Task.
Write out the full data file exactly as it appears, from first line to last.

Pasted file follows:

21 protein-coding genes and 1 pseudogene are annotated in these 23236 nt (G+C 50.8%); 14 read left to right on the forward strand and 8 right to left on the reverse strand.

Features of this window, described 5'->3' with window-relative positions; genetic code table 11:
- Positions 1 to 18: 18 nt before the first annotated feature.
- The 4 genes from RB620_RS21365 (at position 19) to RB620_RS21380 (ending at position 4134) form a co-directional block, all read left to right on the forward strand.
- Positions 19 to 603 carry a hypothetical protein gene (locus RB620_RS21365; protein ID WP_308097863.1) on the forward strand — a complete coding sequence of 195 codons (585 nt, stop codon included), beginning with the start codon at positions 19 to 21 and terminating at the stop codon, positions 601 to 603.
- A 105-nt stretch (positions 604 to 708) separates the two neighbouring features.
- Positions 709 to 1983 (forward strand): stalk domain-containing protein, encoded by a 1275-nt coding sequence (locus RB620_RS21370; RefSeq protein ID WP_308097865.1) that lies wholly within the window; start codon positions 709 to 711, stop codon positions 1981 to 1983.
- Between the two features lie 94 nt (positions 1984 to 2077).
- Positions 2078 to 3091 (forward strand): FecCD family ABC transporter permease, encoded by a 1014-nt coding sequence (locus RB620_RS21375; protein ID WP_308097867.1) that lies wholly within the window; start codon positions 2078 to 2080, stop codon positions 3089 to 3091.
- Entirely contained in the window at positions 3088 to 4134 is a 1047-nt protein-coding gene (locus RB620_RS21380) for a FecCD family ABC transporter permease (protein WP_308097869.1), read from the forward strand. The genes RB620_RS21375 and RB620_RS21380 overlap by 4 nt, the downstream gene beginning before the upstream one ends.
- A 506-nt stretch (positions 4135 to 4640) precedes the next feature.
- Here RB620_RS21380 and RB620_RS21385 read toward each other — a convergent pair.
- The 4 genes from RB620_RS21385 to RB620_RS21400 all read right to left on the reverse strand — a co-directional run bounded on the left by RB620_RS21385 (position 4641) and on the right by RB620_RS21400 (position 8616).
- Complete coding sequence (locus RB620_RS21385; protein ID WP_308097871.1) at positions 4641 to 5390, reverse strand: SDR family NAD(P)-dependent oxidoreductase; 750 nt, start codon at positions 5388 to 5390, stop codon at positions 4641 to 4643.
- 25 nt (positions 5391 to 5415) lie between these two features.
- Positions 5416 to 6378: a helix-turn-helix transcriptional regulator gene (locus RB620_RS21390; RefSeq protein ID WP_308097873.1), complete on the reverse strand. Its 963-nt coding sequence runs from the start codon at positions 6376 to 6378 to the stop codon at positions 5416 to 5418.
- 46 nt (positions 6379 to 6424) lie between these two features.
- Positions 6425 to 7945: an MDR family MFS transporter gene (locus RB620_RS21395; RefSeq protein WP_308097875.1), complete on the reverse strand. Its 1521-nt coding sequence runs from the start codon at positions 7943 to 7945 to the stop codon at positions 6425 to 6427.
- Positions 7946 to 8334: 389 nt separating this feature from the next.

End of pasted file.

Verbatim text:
21 protein-coding genes and 1 pseudogene are annotated in these 23236 nt (G+C 50.8%); 14 read left to right on the forward strand and 8 right to left on the reverse strand.

Features of this window, described 5'->3' with window-relative positions; genetic code table 11:
- Positions 1 to 18: 18 nt before the first annotated feature.
- The 4 genes from RB620_RS21365 (at position 19) to RB620_RS21380 (ending at position 4134) form a co-directional block, all read left to right on the forward strand.
- Positions 19 to 603 carry a hypothetical protein gene (locus RB620_RS21365; protein ID WP_308097863.1) on the forward strand — a complete coding sequence of 195 codons (585 nt, stop codon included), beginning with the start codon at positions 19 to 21 and terminating at the stop codon, positions 601 to 603.
- A 105-nt stretch (positions 604 to 708) separates the two neighbouring features.
- Positions 709 to 1983 (forward strand): stalk domain-containing protein, encoded by a 1275-nt coding sequence (locus RB620_RS21370; RefSeq protein ID WP_308097865.1) that lies wholly within the window; start codon positions 709 to 711, stop codon positions 1981 to 1983.
- Between the two features lie 94 nt (positions 1984 to 2077).
- Positions 2078 to 3091 (forward strand): FecCD family ABC transporter permease, encoded by a 1014-nt coding sequence (locus RB620_RS21375; protein ID WP_308097867.1) that lies wholly within the window; start codon positions 2078 to 2080, stop codon positions 3089 to 3091.
- Entirely contained in the window at positions 3088 to 4134 is a 1047-nt protein-coding gene (locus RB620_RS21380) for a FecCD family ABC transporter permease (protein WP_308097869.1), read from the forward strand. The genes RB620_RS21375 and RB620_RS21380 overlap by 4 nt, the downstream gene beginning before the upstream one ends.
- A 506-nt stretch (positions 4135 to 4640) precedes the next feature.
- Here RB620_RS21380 and RB620_RS21385 read toward each other — a convergent pair.
- The 4 genes from RB620_RS21385 to RB620_RS21400 all read right to left on the reverse strand — a co-directional run bounded on the left by RB620_RS21385 (position 4641) and on the right by RB620_RS21400 (position 8616).
- Complete coding sequence (locus RB620_RS21385; protein ID WP_308097871.1) at positions 4641 to 5390, reverse strand: SDR family NAD(P)-dependent oxidoreductase; 750 nt, start codon at positions 5388 to 5390, stop codon at positions 4641 to 4643.
- 25 nt (positions 5391 to 5415) lie between these two features.
- Positions 5416 to 6378: a helix-turn-helix transcriptional regulator gene (locus RB620_RS21390; RefSeq protein ID WP_308097873.1), complete on the reverse strand. Its 963-nt coding sequence runs from the start codon at positions 6376 to 6378 to the stop codon at positions 5416 to 5418.
- 46 nt (positions 6379 to 6424) lie between these two features.
- Positions 6425 to 7945: an MDR family MFS transporter gene (locus RB620_RS21395; RefSeq protein WP_308097875.1), complete on the reverse strand. Its 1521-nt coding sequence runs from the start codon at positions 7943 to 7945 to the stop codon at positions 6425 to 6427.
- Positions 7946 to 8334: 389 nt separating this feature from the next.